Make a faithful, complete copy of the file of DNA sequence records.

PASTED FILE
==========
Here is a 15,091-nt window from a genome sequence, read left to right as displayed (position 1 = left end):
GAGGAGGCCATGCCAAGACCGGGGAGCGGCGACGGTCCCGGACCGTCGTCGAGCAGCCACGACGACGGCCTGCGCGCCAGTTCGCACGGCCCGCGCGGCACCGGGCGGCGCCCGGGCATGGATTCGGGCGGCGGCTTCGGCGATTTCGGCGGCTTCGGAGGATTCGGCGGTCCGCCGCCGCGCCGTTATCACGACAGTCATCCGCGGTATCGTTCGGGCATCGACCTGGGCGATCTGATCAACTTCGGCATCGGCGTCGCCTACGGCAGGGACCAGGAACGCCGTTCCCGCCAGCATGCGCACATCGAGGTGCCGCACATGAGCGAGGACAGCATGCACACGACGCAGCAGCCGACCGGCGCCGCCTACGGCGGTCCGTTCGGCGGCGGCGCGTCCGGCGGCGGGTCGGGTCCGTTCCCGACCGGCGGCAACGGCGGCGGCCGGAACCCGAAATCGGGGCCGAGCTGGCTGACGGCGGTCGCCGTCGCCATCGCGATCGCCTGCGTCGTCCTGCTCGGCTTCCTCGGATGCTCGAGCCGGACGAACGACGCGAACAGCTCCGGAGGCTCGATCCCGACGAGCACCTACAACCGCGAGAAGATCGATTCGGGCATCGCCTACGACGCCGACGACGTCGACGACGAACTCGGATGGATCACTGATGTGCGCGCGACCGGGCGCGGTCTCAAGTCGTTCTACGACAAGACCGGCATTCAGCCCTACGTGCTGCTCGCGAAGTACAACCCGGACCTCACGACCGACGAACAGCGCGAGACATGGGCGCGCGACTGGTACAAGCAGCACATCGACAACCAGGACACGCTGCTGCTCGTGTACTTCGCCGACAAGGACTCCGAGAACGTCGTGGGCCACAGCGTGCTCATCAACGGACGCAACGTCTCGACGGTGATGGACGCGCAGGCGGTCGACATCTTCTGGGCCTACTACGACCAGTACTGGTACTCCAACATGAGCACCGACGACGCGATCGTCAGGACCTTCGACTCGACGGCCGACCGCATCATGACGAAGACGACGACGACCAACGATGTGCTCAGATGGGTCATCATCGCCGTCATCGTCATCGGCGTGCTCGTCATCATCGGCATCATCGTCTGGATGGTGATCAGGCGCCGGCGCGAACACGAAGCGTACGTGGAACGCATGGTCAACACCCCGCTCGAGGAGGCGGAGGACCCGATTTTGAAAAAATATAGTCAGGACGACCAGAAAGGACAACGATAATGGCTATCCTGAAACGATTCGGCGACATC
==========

Here is a 15,091-nt window from a genome sequence, read left to right as displayed (position 1 = left end):
GAGGAGGCCATGCCAAGACCGGGGAGCGGCGACGGTCCCGGACCGTCGTCGAGCAGCCACGACGACGGCCTGCGCGCCAGTTCGCACGGCCCGCGCGGCACCGGGCGGCGCCCGGGCATGGATTCGGGCGGCGGCTTCGGCGATTTCGGCGGCTTCGGAGGATTCGGCGGTCCGCCGCCGCGCCGTTATCACGACAGTCATCCGCGGTATCGTTCGGGCATCGACCTGGGCGATCTGATCAACTTCGGCATCGGCGTCGCCTACGGCAGGGACCAGGAACGCCGTTCCCGCCAGCATGCGCACATCGAGGTGCCGCACATGAGCGAGGACAGCATGCACACGACGCAGCAGCCGACCGGCGCCGCCTACGGCGGTCCGTTCGGCGGCGGCGCGTCCGGCGGCGGGTCGGGTCCGTTCCCGACCGGCGGCAACGGCGGCGGCCGGAACCCGAAATCGGGGCCGAGCTGGCTGACGGCGGTCGCCGTCGCCATCGCGATCGCCTGCGTCGTCCTGCTCGGCTTCCTCGGATGCTCGAGCCGGACGAACGACGCGAACAGCTCCGGAGGCTCGATCCCGACGAGCACCTACAACCGCGAGAAGATCGATTCGGGCATCGCCTACGACGCCGACGACGTCGACGACGAACTCGGATGGATCACTGATGTGCGCGCGACCGGGCGCGGTCTCAAGTCGTTCTACGACAAGACCGGCATTCAGCCCTACGTGCTGCTCGCGAAGTACAACCCGGACCTCACGACCGACGAACAGCGCGAGACATGGGCGCGCGACTGGTACAAGCAGCACATCGACAACCAGGACACGCTGCTGCTCGTGTACTTCGCCGACAAGGACTCCGAGAACGTCGTGGGCCACAGCGTGCTCATCAACGGACGCAACGTCTCGACGGTGATGGACGCGCAGGCGGTCGACATCTTCTGGGCCTACTACGACCAGTACTGGTACTCCAACATGAGCACCGACGACGCGATCGTCAGGACCTTCGACTCGACGGCCGACCGCATCATGACGAAGACGACGACGACCAACGATGTGCTCAGATGGGTCATCATCGCCGTCATCGTCATCGGCGTGCTCGTCATCATCGGCATCATCGTCTGGATGGTGATCAGGCGCCGGCGCGAACACGAAGCGTACGTGGAACGCATGGTCAACACCCCGCTCGAGGAGGCGGAGGACCCGATTTTGAAAAAATATAGTCAGGACGACCAGAAAGGACAACGATAATGGCTATCCTGAAACGATTCGGCGACATC